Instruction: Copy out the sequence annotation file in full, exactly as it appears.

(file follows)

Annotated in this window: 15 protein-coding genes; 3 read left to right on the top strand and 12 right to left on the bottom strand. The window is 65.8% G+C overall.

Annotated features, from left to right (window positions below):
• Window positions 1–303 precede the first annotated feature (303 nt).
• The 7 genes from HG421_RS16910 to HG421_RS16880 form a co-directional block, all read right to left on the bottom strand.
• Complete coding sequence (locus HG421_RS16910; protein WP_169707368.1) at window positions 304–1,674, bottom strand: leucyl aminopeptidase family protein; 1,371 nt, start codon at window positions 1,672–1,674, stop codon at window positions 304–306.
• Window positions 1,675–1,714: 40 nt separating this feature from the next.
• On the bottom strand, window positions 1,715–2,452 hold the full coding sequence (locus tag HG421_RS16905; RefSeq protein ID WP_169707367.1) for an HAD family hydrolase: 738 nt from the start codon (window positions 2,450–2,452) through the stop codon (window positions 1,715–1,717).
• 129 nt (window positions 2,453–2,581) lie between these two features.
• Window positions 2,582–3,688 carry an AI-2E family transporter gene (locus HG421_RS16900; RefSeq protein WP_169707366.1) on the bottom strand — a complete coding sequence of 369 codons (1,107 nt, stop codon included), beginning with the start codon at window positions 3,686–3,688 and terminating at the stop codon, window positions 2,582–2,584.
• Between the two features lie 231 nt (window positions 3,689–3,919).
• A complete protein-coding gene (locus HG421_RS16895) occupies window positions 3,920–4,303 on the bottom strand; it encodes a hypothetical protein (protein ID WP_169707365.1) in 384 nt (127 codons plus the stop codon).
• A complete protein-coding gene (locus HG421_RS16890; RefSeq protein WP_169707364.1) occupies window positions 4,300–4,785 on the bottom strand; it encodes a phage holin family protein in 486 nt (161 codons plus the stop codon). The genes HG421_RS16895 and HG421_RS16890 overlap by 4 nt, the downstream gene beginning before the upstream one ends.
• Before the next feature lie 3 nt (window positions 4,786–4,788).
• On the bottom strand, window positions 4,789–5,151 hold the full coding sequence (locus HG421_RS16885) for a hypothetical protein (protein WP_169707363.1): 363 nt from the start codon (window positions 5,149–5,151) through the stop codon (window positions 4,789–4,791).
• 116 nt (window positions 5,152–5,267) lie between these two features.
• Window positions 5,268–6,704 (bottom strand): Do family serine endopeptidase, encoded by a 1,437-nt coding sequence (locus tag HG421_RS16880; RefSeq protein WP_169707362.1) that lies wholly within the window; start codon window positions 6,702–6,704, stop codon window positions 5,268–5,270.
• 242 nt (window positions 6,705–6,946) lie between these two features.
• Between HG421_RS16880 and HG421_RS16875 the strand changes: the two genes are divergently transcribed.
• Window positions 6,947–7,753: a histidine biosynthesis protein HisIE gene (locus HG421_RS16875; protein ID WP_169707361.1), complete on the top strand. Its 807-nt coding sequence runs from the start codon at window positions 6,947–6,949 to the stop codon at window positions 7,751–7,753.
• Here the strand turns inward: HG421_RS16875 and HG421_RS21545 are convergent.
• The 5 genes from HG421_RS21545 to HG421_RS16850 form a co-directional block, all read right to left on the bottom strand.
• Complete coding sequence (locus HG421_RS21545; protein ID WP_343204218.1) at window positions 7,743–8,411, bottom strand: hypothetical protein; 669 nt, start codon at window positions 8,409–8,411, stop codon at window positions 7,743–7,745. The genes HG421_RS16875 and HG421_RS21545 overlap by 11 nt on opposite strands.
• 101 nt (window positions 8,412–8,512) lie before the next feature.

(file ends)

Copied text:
Annotated in this window: 15 protein-coding genes; 3 read left to right on the top strand and 12 right to left on the bottom strand. The window is 65.8% G+C overall.

Annotated features, from left to right (window positions below):
• Window positions 1–303 precede the first annotated feature (303 nt).
• The 7 genes from HG421_RS16910 to HG421_RS16880 form a co-directional block, all read right to left on the bottom strand.
• Complete coding sequence (locus HG421_RS16910; protein WP_169707368.1) at window positions 304–1,674, bottom strand: leucyl aminopeptidase family protein; 1,371 nt, start codon at window positions 1,672–1,674, stop codon at window positions 304–306.
• Window positions 1,675–1,714: 40 nt separating this feature from the next.
• On the bottom strand, window positions 1,715–2,452 hold the full coding sequence (locus tag HG421_RS16905; RefSeq protein ID WP_169707367.1) for an HAD family hydrolase: 738 nt from the start codon (window positions 2,450–2,452) through the stop codon (window positions 1,715–1,717).
• 129 nt (window positions 2,453–2,581) lie between these two features.
• Window positions 2,582–3,688 carry an AI-2E family transporter gene (locus HG421_RS16900; RefSeq protein WP_169707366.1) on the bottom strand — a complete coding sequence of 369 codons (1,107 nt, stop codon included), beginning with the start codon at window positions 3,686–3,688 and terminating at the stop codon, window positions 2,582–2,584.
• Between the two features lie 231 nt (window positions 3,689–3,919).
• A complete protein-coding gene (locus HG421_RS16895) occupies window positions 3,920–4,303 on the bottom strand; it encodes a hypothetical protein (protein ID WP_169707365.1) in 384 nt (127 codons plus the stop codon).
• A complete protein-coding gene (locus HG421_RS16890; RefSeq protein WP_169707364.1) occupies window positions 4,300–4,785 on the bottom strand; it encodes a phage holin family protein in 486 nt (161 codons plus the stop codon). The genes HG421_RS16895 and HG421_RS16890 overlap by 4 nt, the downstream gene beginning before the upstream one ends.
• Before the next feature lie 3 nt (window positions 4,786–4,788).
• On the bottom strand, window positions 4,789–5,151 hold the full coding sequence (locus HG421_RS16885) for a hypothetical protein (protein WP_169707363.1): 363 nt from the start codon (window positions 5,149–5,151) through the stop codon (window positions 4,789–4,791).
• 116 nt (window positions 5,152–5,267) lie between these two features.
• Window positions 5,268–6,704 (bottom strand): Do family serine endopeptidase, encoded by a 1,437-nt coding sequence (locus tag HG421_RS16880; RefSeq protein WP_169707362.1) that lies wholly within the window; start codon window positions 6,702–6,704, stop codon window positions 5,268–5,270.
• 242 nt (window positions 6,705–6,946) lie between these two features.
• Between HG421_RS16880 and HG421_RS16875 the strand changes: the two genes are divergently transcribed.
• Window positions 6,947–7,753: a histidine biosynthesis protein HisIE gene (locus HG421_RS16875; protein ID WP_169707361.1), complete on the top strand. Its 807-nt coding sequence runs from the start codon at window positions 6,947–6,949 to the stop codon at window positions 7,751–7,753.
• Here the strand turns inward: HG421_RS16875 and HG421_RS21545 are convergent.
• The 5 genes from HG421_RS21545 to HG421_RS16850 form a co-directional block, all read right to left on the bottom strand.
• Complete coding sequence (locus HG421_RS21545; protein ID WP_343204218.1) at window positions 7,743–8,411, bottom strand: hypothetical protein; 669 nt, start codon at window positions 8,409–8,411, stop codon at window positions 7,743–7,745. The genes HG421_RS16875 and HG421_RS21545 overlap by 11 nt on opposite strands.
• 101 nt (window positions 8,412–8,512) lie before the next feature.